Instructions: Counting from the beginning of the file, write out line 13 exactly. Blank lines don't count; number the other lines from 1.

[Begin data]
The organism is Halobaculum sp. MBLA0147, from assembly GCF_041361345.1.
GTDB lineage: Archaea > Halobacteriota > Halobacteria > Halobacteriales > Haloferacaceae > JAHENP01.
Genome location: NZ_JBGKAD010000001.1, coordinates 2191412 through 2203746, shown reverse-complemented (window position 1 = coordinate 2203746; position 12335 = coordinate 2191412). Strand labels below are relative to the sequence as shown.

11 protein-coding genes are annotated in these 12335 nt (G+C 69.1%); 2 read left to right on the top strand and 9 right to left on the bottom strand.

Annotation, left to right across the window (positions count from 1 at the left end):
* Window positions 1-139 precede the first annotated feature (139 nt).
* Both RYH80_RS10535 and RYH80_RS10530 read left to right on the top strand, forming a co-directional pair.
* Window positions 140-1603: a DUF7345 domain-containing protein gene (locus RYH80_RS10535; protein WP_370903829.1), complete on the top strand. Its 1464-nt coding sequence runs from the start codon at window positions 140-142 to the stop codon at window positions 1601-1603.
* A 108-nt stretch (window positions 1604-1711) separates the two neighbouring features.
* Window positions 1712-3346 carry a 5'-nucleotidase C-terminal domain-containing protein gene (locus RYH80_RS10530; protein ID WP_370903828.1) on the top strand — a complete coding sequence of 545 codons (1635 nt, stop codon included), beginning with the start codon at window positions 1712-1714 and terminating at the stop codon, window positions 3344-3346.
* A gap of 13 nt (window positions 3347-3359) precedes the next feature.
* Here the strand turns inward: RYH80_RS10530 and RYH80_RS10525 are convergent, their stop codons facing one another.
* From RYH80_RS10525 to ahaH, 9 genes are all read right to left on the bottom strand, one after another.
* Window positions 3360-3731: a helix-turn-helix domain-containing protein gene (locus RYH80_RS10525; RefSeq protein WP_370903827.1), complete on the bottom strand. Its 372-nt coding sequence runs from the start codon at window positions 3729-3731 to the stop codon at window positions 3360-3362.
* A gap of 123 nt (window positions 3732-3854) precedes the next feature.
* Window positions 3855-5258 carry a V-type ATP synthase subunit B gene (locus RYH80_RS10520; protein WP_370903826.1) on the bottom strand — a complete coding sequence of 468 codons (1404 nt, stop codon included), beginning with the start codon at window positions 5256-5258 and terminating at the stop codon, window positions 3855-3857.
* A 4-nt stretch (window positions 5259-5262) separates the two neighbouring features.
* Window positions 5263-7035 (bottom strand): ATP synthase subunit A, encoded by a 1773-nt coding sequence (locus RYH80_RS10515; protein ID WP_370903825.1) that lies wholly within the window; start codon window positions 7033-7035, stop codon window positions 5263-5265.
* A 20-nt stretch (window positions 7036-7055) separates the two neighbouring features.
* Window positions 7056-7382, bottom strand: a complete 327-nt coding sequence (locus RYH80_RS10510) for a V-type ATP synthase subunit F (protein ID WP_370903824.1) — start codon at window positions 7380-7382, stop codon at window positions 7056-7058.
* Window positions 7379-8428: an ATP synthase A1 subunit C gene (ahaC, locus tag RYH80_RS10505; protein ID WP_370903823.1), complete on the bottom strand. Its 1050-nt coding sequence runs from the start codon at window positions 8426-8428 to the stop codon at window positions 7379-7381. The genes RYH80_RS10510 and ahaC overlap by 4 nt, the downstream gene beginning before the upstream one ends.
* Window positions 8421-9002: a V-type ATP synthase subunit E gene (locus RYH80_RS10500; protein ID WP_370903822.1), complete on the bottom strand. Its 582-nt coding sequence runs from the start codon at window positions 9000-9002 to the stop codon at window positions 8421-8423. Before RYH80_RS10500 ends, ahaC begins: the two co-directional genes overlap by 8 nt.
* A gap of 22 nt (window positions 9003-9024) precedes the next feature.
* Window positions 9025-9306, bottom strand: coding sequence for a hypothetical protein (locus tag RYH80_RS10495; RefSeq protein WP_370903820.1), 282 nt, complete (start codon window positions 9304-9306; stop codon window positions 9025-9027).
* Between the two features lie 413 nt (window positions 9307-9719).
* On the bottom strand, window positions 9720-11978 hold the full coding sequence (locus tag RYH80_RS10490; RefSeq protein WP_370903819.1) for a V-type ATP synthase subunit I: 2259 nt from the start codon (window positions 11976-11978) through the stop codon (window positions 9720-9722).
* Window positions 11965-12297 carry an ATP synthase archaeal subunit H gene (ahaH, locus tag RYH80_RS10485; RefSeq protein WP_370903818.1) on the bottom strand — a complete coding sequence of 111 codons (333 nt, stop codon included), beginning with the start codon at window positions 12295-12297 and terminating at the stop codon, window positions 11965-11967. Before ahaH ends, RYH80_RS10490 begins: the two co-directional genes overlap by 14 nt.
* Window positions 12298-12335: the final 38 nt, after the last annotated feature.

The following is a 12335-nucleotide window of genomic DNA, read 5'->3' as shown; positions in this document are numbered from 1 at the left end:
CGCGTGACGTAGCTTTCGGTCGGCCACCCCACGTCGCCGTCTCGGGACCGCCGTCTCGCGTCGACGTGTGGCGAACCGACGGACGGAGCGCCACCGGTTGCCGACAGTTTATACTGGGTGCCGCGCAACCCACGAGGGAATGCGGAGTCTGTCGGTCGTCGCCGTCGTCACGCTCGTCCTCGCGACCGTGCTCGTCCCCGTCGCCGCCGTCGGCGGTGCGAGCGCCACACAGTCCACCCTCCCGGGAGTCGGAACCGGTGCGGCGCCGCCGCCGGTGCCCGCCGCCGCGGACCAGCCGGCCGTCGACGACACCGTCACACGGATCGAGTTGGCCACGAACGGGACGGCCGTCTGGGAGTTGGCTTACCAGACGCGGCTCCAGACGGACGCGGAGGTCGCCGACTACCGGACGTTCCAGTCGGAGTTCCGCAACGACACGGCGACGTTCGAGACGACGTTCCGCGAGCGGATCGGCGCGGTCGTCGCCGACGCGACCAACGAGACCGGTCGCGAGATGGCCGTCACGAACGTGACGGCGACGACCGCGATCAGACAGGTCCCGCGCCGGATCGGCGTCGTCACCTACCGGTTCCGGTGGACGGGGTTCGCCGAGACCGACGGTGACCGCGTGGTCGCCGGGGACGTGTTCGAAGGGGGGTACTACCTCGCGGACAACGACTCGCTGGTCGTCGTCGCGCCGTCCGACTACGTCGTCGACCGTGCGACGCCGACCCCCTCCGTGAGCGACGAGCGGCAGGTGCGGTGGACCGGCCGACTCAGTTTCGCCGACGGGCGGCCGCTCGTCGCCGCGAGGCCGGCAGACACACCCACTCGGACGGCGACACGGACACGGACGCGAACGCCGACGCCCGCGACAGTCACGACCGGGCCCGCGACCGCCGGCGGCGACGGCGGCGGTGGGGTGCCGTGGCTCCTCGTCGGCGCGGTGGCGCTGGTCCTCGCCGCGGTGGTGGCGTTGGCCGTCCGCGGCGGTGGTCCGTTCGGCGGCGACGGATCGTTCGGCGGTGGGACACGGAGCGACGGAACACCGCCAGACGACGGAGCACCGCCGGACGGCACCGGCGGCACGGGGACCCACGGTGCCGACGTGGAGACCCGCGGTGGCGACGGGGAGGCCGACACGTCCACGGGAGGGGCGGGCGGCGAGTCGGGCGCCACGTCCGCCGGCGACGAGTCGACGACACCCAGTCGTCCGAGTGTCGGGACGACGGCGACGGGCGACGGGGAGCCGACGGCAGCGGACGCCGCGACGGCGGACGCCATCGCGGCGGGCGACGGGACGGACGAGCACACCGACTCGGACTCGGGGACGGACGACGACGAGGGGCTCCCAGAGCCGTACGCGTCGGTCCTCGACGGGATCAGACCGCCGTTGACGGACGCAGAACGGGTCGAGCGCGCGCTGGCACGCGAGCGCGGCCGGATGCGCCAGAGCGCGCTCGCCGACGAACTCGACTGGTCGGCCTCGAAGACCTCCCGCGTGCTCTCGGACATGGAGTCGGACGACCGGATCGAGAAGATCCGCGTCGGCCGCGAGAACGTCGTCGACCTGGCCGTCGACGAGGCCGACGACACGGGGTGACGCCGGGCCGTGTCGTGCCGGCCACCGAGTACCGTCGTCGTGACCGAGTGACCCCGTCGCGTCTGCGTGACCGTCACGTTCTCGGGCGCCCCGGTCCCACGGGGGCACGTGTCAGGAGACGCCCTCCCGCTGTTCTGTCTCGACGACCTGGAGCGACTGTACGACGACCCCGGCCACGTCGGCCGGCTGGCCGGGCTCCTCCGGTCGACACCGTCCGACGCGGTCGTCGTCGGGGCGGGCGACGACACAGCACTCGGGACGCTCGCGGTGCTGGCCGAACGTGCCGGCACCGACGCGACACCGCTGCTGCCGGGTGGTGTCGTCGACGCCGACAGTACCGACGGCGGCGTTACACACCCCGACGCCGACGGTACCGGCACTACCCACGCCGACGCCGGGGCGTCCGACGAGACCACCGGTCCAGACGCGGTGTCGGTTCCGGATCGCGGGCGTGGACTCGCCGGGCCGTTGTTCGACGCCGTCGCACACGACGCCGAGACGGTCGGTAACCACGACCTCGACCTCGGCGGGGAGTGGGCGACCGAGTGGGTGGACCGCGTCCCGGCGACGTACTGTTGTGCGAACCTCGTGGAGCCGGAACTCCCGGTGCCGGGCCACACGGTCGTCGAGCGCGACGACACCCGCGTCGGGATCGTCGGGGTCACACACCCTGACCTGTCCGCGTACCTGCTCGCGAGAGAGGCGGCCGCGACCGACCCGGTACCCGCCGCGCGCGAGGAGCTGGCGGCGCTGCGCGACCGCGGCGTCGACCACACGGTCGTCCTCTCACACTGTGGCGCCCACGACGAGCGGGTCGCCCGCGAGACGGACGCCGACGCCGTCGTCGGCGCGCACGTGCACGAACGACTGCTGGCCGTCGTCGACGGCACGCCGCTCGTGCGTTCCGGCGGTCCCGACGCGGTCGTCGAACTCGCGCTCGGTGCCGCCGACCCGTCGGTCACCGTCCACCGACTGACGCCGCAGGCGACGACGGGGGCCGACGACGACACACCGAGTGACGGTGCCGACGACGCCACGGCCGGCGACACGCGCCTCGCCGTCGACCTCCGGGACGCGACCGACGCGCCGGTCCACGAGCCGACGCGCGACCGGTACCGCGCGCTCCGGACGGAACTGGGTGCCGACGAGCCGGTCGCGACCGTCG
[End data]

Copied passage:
* From RYH80_RS10525 to ahaH, 9 genes are all read right to left on the bottom strand, one after another.